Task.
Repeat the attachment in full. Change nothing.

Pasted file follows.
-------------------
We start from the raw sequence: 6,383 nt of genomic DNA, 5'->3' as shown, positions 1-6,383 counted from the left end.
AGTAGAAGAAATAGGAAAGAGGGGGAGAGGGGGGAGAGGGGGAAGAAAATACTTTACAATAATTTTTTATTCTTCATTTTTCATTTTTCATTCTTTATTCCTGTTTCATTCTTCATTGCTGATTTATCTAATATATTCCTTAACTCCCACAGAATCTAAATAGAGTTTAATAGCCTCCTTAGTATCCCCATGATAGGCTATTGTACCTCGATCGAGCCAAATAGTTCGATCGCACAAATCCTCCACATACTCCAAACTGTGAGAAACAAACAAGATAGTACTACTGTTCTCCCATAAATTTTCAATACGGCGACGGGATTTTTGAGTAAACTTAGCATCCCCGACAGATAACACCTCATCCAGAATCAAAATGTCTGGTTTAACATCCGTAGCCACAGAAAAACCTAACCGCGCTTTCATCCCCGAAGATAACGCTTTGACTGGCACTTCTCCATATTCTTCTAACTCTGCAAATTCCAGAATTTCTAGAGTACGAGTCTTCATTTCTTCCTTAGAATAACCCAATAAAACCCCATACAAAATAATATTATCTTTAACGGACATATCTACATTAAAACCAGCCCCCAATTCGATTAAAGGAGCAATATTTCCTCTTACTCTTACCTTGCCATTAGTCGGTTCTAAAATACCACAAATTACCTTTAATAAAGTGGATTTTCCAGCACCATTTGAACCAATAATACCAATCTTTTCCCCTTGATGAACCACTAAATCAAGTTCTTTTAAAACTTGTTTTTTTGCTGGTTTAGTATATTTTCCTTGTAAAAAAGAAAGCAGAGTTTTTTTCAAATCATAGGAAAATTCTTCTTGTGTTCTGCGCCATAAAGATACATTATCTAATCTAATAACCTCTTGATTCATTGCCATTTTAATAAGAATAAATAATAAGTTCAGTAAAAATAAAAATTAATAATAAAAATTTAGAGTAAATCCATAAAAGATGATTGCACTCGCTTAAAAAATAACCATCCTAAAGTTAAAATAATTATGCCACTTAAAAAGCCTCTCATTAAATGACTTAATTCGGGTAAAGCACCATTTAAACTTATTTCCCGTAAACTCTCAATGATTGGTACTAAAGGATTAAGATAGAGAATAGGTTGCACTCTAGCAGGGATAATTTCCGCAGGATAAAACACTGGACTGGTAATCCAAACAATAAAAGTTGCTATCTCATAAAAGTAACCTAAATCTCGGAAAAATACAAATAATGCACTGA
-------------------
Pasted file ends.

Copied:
We start from the raw sequence: 6,383 nt of genomic DNA, 5'->3' as shown, positions 1-6,383 counted from the left end.
AGTAGAAGAAATAGGAAAGAGGGGGAGAGGGGGGAGAGGGGGAAGAAAATACTTTACAATAATTTTTTATTCTTCATTTTTCATTTTTCATTCTTTATTCCTGTTTCATTCTTCATTGCTGATTTATCTAATATATTCCTTAACTCCCACAGAATCTAAATAGAGTTTAATAGCCTCCTTAGTATCCCCATGATAGGCTATTGTACCTCGATCGAGCCAAATAGTTCGATCGCACAAATCCTCCACATACTCCAAACTGTGAGAAACAAACAAGATAGTACTACTGTTCTCCCATAAATTTTCAATACGGCGACGGGATTTTTGAGTAAACTTAGCATCCCCGACAGATAACACCTCATCCAGAATCAAAATGTCTGGTTTAACATCCGTAGCCACAGAAAAACCTAACCGCGCTTTCATCCCCGAAGATAACGCTTTGACTGGCACTTCTCCATATTCTTCTAACTCTGCAAATTCCAGAATTTCTAGAGTACGAGTCTTCATTTCTTCCTTAGAATAACCCAATAAAACCCCATACAAAATAATATTATCTTTAACGGACATATCTACATTAAAACCAGCCCCCAATTCGATTAAAGGAGCAATATTTCCTCTTACTCTTACCTTGCCATTAGTCGGTTCTAAAATACCACAAATTACCTTTAATAAAGTGGATTTTCCAGCACCATTTGAACCAATAATACCAATCTTTTCCCCTTGATGAACCACTAAATCAAGTTCTTTTAAAACTTGTTTTTTTGCTGGTTTAGTATATTTTCCTTGTAAAAAAGAAAGCAGAGTTTTTTTCAAATCATAGGAAAATTCTTCTTGTGTTCTGCGCCATAAAGATACATTATCTAATCTAATAACCTCTTGATTCATTGCCATTTTAATAAGAATAAATAATAAGTTCAGTAAAAATAAAAATTAATAATAAAAATTTAGAGTAAATCCATAAAAGATGATTGCACTCGCTTAAAAAATAACCATCCTAAAGTTAAAATAATTATGCCACTTAAAAAGCCTCTCATTAAATGACTTAATTCGGGTAAAGCACCATTTAAACTTATTTCCCGTAAACTCTCAATGATTGGTACTAAAGGATTAAGATAGAGAATAGGTTGCACTCTAGCAGGGATAATTTCCGCAGGATAAAACACTGGACTGGTAATCCAAACAATAAAAGTTGCTATCTCATAAAAGTAACCTAAATCTCGGAAAAATACAAATAATGCACTGA